Listen, I’m not breaking anyone’s heart to suggest that the 2015 SEC title game might not be a terribly exciting matchup. From the East we have #18 Florida, limping in being outscored 15.5-13.8 in its last four games and looking generally offensively impotent. From the West we have #2 Alabama, the slow steamroller, the inexorable march of crimson death.
But Alabama still has to win. While lacking the College Football Playoff Quarterfinal feel of the Big Ten Championship, the SEC title game still carries national implications. While even with a second loss, Bama might be unequivocally one of the four best teams in the country, I struggle to see the Committee pulling a BCS and placing a team coming off a conference championship game loss into the top four, especially not if the team that beat them is nowhere near contention.
Florida might have to score
There’s no dancing around it: in order to have a chance to win, Florida might have to score some points. Florida has struggled to do this. A Florida State defense not as good as the one the Gators are about to face held the Florida offense to zero points. (The Gators did manage two points off a safety because they, too, can play a little defense.)
Since the suspension/dismissal of quarterback Will Grier, the Gators have had a belt tightened firmly around their jaws, averaging just 14.8 offensive points per game. Treon Harris has, in the same number of starts, thrown more picks, fewer touchdowns, completed fewer passes, and taken more sacks. It’s not cutting it.
Strangely, adding a more-mobile Harris has actually hurt the rest of the run game, which has seen its production fall from 3.7 yards per carry when Grier was starting (not great anyways) to 3.3 under Harris.
How are the Gators going to get points, then? With a lot of help from their defense and special teams. The Gator defense is excellent in its own right, possibly the nation’s best outside of Tuscaloosa. The offense needs a boost. They need field position. They need turnovers. They need psyche-breaking negative plays and big hits.
Basically, they need to be perfect. They need a performance similar to Nebraska’s in the 2009 Big Twelve Championship Game, where the Cornhuskers’ near-flawless defensive effort kept a punchless offense in a position to win against a high-caliber Texas offense led by the eventual Heisman Trophy winner.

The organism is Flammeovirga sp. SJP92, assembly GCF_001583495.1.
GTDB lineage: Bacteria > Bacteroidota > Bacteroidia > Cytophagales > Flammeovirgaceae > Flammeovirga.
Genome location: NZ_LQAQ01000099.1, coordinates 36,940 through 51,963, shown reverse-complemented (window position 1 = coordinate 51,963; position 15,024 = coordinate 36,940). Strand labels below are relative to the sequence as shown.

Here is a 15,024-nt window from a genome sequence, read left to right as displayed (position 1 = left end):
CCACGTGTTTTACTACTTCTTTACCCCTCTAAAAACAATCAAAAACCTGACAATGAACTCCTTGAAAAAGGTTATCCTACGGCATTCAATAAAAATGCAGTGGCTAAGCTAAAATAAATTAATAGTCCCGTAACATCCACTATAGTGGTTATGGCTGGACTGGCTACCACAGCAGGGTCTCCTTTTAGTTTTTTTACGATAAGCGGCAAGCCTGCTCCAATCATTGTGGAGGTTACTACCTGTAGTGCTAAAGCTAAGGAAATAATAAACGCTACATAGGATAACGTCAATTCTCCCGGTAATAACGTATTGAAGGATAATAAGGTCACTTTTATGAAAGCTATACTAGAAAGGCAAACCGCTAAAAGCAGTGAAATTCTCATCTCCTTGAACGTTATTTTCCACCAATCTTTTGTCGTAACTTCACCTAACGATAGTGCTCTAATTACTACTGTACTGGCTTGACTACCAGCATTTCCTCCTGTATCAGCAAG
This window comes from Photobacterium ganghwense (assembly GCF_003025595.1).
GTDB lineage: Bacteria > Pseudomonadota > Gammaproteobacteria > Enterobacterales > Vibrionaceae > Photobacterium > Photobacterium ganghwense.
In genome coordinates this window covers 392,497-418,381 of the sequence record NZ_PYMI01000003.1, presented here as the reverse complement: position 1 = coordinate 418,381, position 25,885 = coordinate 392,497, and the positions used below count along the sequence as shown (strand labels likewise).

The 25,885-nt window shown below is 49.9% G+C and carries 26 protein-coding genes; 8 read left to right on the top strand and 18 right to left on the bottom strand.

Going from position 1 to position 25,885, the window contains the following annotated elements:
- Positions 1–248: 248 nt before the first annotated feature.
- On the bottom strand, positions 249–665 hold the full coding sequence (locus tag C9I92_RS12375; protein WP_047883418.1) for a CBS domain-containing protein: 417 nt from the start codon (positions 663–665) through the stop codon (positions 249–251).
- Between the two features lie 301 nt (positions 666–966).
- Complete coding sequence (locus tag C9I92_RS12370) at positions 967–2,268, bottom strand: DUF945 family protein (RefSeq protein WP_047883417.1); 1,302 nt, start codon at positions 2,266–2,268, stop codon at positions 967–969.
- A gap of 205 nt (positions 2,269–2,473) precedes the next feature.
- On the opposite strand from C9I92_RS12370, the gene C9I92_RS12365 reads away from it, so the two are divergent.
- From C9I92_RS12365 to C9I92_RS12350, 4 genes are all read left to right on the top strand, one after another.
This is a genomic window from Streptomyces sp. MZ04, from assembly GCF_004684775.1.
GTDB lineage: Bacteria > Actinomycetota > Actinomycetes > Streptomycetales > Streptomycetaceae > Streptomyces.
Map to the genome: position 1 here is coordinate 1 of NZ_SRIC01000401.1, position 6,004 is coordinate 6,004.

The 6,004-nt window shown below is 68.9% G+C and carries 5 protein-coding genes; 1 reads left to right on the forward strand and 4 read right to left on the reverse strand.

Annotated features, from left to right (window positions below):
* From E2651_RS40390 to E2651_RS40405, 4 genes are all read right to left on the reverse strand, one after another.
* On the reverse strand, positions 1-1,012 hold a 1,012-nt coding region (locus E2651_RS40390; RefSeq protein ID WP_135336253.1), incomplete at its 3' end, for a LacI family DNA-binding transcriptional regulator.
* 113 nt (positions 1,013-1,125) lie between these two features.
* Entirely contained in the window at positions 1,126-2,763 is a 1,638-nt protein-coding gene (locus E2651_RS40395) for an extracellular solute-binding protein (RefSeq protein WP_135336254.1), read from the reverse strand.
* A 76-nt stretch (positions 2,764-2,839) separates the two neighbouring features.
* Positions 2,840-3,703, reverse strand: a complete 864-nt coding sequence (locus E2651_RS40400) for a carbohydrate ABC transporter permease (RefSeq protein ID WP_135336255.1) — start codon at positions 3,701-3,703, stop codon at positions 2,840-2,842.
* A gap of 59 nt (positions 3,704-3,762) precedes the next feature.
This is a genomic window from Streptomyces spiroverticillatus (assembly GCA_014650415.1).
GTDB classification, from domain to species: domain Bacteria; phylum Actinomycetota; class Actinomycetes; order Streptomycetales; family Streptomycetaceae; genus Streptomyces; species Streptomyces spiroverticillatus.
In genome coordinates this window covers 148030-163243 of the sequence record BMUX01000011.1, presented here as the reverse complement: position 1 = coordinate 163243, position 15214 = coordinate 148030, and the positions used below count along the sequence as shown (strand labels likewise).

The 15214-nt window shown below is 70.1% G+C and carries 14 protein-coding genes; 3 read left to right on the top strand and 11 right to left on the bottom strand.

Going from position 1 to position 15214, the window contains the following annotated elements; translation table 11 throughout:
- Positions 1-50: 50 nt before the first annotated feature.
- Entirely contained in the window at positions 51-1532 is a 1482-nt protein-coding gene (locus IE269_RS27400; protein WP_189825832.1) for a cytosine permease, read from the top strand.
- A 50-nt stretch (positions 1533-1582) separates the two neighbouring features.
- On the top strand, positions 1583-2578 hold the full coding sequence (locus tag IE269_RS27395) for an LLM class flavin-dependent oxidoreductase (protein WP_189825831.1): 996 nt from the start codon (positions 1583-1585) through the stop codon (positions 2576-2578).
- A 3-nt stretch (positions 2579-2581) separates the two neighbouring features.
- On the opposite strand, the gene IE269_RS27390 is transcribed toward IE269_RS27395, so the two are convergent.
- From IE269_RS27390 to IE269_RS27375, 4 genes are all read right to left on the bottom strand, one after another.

But can Alabama be stalled?
You know exactly what Alabama is going to do: run at you with Derrick Henry twenty, thirty, forty times. You might contain him for a few series, but good luck doing so for sixty minutes. That’s the lesson Auburn learned last week, who defended Henry as valiantly as any opponent has in 2015. The Tide’s answer? MORE HENRY, who finished with 271 yards on a career high 46 carries.
Possibly more importantly, however: Auburn only allowed Henry into the end zone once (a game-icing score with 26 seconds to go), forcing the Tide into field goals and one Jake Coker desperation heave that fell into ArDarius Stewart‘s arms, because Alabama.
Florida has to realize that Henry is going to rumble, they just have to figure out the right ways to make him stagger and second-guess his lanes. Arkansas did it, holding Henry to a season-low 3.5 yards per carry. If you’re the Gators, get your NFL-ready defensive line in there, gum up the lanes, and let your linebackers stifle the play. Your secondary can handle Coker.
And do better against Henry than you did against Leonard Fournette or Dalvin Cook.
Can the Gators make a game-breaking play?
In a game that will almost certainly be close, if Florida wants to pull this upset off they’ll need an X-factor: a defensive score, or a punt or kickoff return, or a busted miracle play (like the one Ole Miss used to extend a lead over Bama earlier this year). Are the Gators capable of breaking such a play?
If you’re Alabama, don’t overthink it. The Gators can’t contain your brutal rushing attack forever. Grind them down and don’t put Coker in a position where he will have to win you the game, because that’s exactly what Florida wants.